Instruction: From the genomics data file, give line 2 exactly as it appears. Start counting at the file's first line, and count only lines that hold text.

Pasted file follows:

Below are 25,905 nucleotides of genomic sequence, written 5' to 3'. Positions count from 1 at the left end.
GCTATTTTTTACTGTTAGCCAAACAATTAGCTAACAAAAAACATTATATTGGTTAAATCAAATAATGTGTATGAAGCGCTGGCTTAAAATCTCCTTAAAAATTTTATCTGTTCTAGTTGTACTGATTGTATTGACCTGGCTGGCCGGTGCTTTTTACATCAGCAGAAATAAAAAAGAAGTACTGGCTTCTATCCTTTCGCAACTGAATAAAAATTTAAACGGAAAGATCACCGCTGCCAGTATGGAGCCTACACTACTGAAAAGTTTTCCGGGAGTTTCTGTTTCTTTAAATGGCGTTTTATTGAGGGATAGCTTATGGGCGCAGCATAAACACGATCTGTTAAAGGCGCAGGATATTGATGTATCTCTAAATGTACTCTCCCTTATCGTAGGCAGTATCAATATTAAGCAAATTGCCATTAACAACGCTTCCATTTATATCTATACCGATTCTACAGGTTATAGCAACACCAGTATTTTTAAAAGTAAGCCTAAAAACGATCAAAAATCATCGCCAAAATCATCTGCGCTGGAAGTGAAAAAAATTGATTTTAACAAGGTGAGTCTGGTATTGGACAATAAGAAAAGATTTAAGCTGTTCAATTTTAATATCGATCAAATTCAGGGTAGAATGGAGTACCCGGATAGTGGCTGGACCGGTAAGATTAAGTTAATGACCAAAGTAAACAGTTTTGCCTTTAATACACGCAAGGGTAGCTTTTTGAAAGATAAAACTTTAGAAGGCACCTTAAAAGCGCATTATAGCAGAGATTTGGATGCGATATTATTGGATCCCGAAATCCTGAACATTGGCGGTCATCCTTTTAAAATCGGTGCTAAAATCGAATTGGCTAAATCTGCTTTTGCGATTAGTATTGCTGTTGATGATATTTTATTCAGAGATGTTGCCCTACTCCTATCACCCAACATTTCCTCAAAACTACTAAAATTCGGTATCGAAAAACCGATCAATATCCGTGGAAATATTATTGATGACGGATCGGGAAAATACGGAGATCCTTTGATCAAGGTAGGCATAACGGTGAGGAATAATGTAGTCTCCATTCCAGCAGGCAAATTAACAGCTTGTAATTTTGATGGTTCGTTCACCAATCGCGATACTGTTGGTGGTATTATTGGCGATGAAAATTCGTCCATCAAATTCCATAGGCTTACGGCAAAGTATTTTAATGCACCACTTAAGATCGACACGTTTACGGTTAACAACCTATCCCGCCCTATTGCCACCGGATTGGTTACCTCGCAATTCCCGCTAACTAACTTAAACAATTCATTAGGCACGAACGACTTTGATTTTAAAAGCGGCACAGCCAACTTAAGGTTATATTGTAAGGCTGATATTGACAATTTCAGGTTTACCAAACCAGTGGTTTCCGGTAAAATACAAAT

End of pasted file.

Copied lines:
GCTATTTTTTACTGTTAGCCAAACAATTAGCTAACAAAAAACATTATATTGGTTAAATCAAATAATGTGTATGAAGCGCTGGCTTAAAATCTCCTTAAAAATTTTATCTGTTCTAGTTGTACTGATTGTATTGACCTGGCTGGCCGGTGCTTTTTACATCAGCAGAAATAAAAAAGAAGTACTGGCTTCTATCCTTTCGCAACTGAATAAAAATTTAAACGGAAAGATCACCGCTGCCAGTATGGAGCCTACACTACTGAAAAGTTTTCCGGGAGTTTCTGTTTCTTTAAATGGCGTTTTATTGAGGGATAGCTTATGGGCGCAGCATAAACACGATCTGTTAAAGGCGCAGGATATTGATGTATCTCTAAATGTACTCTCCCTTATCGTAGGCAGTATCAATATTAAGCAAATTGCCATTAACAACGCTTCCATTTATATCTATACCGATTCTACAGGTTATAGCAACACCAGTATTTTTAAAAGTAAGCCTAAAAACGATCAAAAATCATCGCCAAAATCATCTGCGCTGGAAGTGAAAAAAATTGATTTTAACAAGGTGAGTCTGGTATTGGACAATAAGAAAAGATTTAAGCTGTTCAATTTTAATATCGATCAAATTCAGGGTAGAATGGAGTACCCGGATAGTGGCTGGACCGGTAAGATTAAGTTAATGACCAAAGTAAACAGTTTTGCCTTTAATACACGCAAGGGTAGCTTTTTGAAAGATAAAACTTTAGAAGGCACCTTAAAAGCGCATTATAGCAGAGATTTGGATGCGATATTATTGGATCCCGAAATCCTGAACATTGGCGGTCATCCTTTTAAAATCGGTGCTAAAATCGAATTGGCTAAATCTGCTTTTGCGATTAGTATTGCTGTTGATGATATTTTATTCAGAGATGTTGCCCTACTCCTATCACCCAACATTTCCTCAAAACTACTAAAATTCGGTATCGAAAAACCGATCAATATCCGTGGAAATATTATTGATGACGGATCGGGAAAATACGGAGATCCTTTGATCAAGGTAGGCATAACGGTGAGGAATAATGTAGTCTCCATTCCAGCAGGCAAATTAACAGCTTGTAATTTTGATGGTTCGTTCACCAATCGCGATACTGTTGGTGGTATTATTGGCGATGAAAATTCGTCCATCAAATTCCATAGGCTTACGGCAAAGTATTTTAATGCACCACTTAAGATCGACACGTTTACGGTTAACAACCTATCCCGCCCTATTGCCACCGGATTGGTTACCTCGCAATTCCCGCTAACTAACTTAAACAATTCATTAGGCACGAACGACTTTGATTTTAAAAGCGGCACAGCCAACTTAAGGTTATATTGTAAGGCTGATATTGACAATTTCAGGTTTACCAAACCAGTGGTTTCCGGTAAAATACAAAT